Painting or Covering Antennas
Can I just paint the Antenna or the Access Point?
We very frequently need to paint or create special enclosures for antennas to minimise the impact on the aesthetics of a building. Especially in architecturally designed or Heritage listed buildings.
Some clients simply paint the antennas or the access points unaware that it will void equipment warranty and could totally disrupt the Radio Frequency (RF) propagation from the antenna. Many paints contain materials such as metals that can change the performance characteristics of an antenna (if applied to it or near it). Some plastics also can affect the performance of an antenna if placed nearby. So before we paint or cover an antenna we test the paint or material or we can test a sample antenna (before and after painting/covering). We do that using a special instrument called an RF Network Analyser.
We use a Rohde and Schwarz FSH8 in concert with a special (reference) antenna or the antenna we are planning to use. The FSH8 continuously sweeps the frequency spectrum measuring the antennas RF performance (impedance) and displays its characteristics on a Smith Chart. By sliding different materials in front of the reference antenna we can see if there are any impacts to its performance.
The exact detail of the Smith Chart is not so important for checking paint or coverings as we are looking for minimal disruption to the shape or size of the plot on the Smith Chart and maintaining the impedance. If the antennas characteristics are changed it will have a direct performance impact. For example if an Antenna has a VSWR reading of 2.0 (quite common), 10% of the power sent to it will be reflected back to the transmitter. In practical terms we would lose about 2-3dB of antenna gain.
A picture of our test system is shown here. The reference antenna in this case is a 5GHz dipole (tuned to 5.48GHz) as we use this spectrum for WiFi. The paint used in the following tests was a flat black spray paint.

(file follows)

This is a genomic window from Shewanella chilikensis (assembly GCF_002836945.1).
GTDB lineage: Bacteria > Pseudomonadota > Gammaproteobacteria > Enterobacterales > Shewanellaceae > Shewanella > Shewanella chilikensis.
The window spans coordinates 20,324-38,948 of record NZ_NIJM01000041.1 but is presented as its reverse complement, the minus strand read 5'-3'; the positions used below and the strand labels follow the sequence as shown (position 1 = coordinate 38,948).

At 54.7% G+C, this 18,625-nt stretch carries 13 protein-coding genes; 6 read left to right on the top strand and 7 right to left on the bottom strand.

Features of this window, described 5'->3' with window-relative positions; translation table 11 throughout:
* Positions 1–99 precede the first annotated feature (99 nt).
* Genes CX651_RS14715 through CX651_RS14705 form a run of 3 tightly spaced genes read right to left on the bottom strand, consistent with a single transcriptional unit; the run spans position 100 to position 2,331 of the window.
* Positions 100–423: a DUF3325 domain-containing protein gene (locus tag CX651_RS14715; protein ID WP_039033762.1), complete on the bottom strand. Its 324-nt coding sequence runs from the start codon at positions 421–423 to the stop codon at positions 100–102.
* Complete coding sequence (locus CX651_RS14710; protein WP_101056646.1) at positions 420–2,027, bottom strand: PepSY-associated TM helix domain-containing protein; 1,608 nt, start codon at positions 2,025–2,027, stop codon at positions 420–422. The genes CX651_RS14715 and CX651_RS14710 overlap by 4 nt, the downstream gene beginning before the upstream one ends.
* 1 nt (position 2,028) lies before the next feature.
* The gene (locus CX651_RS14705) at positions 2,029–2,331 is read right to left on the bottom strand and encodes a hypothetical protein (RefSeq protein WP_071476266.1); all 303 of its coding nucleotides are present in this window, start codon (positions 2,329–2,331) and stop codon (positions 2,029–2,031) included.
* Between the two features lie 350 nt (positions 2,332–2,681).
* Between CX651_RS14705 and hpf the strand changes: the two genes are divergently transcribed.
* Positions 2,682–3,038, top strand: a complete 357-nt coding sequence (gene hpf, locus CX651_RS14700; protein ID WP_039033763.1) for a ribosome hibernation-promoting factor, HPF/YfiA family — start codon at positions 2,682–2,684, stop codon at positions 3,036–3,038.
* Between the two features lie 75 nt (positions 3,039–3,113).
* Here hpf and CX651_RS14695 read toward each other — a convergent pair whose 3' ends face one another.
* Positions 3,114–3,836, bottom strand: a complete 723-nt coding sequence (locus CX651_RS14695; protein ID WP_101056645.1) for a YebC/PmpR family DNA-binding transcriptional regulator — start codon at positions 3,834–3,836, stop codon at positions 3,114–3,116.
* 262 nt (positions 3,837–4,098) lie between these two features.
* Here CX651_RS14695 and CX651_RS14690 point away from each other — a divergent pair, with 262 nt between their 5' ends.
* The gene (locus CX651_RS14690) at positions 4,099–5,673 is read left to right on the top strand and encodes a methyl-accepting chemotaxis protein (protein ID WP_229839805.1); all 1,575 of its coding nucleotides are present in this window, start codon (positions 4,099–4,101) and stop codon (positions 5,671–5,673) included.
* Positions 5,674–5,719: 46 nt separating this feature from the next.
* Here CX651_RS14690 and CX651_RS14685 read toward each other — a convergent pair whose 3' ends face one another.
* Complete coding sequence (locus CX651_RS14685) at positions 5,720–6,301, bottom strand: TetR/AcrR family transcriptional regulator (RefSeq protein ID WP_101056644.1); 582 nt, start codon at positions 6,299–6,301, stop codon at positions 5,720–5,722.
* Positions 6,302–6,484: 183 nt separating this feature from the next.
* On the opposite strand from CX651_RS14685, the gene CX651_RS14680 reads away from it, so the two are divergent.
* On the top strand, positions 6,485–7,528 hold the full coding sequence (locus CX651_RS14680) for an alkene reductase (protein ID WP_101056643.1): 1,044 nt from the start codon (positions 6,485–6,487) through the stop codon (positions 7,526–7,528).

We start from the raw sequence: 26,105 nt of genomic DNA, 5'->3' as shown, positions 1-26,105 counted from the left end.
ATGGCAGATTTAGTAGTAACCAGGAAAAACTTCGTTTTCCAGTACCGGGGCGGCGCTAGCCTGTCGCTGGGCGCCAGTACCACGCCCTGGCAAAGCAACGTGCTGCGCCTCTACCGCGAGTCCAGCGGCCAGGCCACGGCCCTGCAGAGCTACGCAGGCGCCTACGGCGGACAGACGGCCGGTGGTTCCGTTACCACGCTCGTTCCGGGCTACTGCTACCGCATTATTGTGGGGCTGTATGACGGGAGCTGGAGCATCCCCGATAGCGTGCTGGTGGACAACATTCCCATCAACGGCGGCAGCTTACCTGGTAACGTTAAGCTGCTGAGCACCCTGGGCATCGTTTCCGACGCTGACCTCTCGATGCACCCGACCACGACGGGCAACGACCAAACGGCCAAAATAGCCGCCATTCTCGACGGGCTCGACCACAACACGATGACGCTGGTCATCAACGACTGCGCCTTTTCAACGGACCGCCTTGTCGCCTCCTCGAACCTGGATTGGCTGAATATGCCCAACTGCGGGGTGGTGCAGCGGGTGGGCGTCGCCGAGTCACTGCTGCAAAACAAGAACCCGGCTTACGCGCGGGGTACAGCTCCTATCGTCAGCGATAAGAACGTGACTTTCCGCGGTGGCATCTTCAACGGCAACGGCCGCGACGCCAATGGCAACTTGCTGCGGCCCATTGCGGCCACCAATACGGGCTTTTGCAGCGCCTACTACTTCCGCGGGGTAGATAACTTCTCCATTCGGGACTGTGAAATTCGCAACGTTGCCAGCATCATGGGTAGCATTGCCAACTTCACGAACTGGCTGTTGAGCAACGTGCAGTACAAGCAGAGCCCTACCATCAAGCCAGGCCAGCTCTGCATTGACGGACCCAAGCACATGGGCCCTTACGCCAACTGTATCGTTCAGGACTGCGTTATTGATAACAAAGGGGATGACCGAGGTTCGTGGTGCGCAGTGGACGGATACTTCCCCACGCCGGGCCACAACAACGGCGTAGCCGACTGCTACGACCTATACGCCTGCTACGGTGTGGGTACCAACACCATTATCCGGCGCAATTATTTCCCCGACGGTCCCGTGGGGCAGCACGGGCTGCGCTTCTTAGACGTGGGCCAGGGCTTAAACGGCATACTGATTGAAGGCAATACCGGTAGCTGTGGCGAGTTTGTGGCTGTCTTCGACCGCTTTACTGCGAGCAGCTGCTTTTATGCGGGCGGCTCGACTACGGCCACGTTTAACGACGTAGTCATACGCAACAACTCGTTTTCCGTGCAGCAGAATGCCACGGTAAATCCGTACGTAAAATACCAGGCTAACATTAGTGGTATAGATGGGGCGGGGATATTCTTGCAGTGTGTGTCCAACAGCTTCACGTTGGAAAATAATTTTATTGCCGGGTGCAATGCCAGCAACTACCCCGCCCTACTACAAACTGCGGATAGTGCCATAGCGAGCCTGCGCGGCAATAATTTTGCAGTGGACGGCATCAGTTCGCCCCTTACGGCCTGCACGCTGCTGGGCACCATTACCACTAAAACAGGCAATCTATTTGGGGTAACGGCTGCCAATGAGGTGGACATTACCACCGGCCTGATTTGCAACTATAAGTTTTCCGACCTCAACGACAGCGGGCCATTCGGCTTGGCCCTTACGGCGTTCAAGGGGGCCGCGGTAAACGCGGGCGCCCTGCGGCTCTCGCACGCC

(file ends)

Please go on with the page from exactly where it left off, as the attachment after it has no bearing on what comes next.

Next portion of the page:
1. This chart below simply shows the VSWR of the antenna which is the ratio of transmitted to reflected signals at the antenna connector interface. Ideally it should be 1.0 (50+0j ohms) for the antenna to operate at maximum efficiency. It’s practically hard to achieve and in this case the test antenna has a VSWR of 1.1 (which is quite good).
2. Below is the Smith Chart for the test antenna. It shows the vector performance (impedance) of the antenna as it sweeps a frequency range of 1GHz centred on the 5.48GHz. The goal is to have the yellow line pass through the horizontal “1” at the frequency you want to use. The marker “M1” in this case is set at 5.48GHz and it sits nicely on the “1”. The exact result is “51.5-j3.13”.
3. Below ABS Plastic white sheet (2mm) was placed directly in front of the antenna within 10mm of the dipole elements of the antenna
4. Below ABS Plastic white sheet (2mm) painted black was placed directly in front of the antenna within 10mm of the dipole elements of the antenna. The paint made very little difference.
5. Below a 50mm aluminium tube was placed directly in front of the antenna within 10mm of the dipole elements of the antenna.
6. Below a brass plate was placed directly in front of the antenna within 10mm of the dipole elements of the antenna.
7. Below Wire mesh (5mm) was placed directly in front of the antenna within 10mm of the dipole elements of the antenna. Note that the impedance moved towards zero which would be a short circuit.
8. Below a PVC Flute was placed directly in front of the antenna within 10mm of the dipole elements of the antenna.
9. Below a PVC Flute with black paint was placed directly in front of the antenna within 10mm of the dipole elements of the antenna. There is no or very little difference test 9.0 and this one which indicates that this paint would be suitable to coat and antenna housing.
Ideally we are looking for no change in impedance when covering or painting an antenna so that the manufacturers specifications are maintained. To ensure this is done we take a sample reading of the first antenna before and after painting or covering. Sometimes we don’t have an option but we can at least determine how the signals will be affected and make some engineering decisions on performance expectation.
So if your wanting to make visual changes to the appearance of or structure around your AP or antenna installation, give us a call to talk through your options and find a solution that works for you.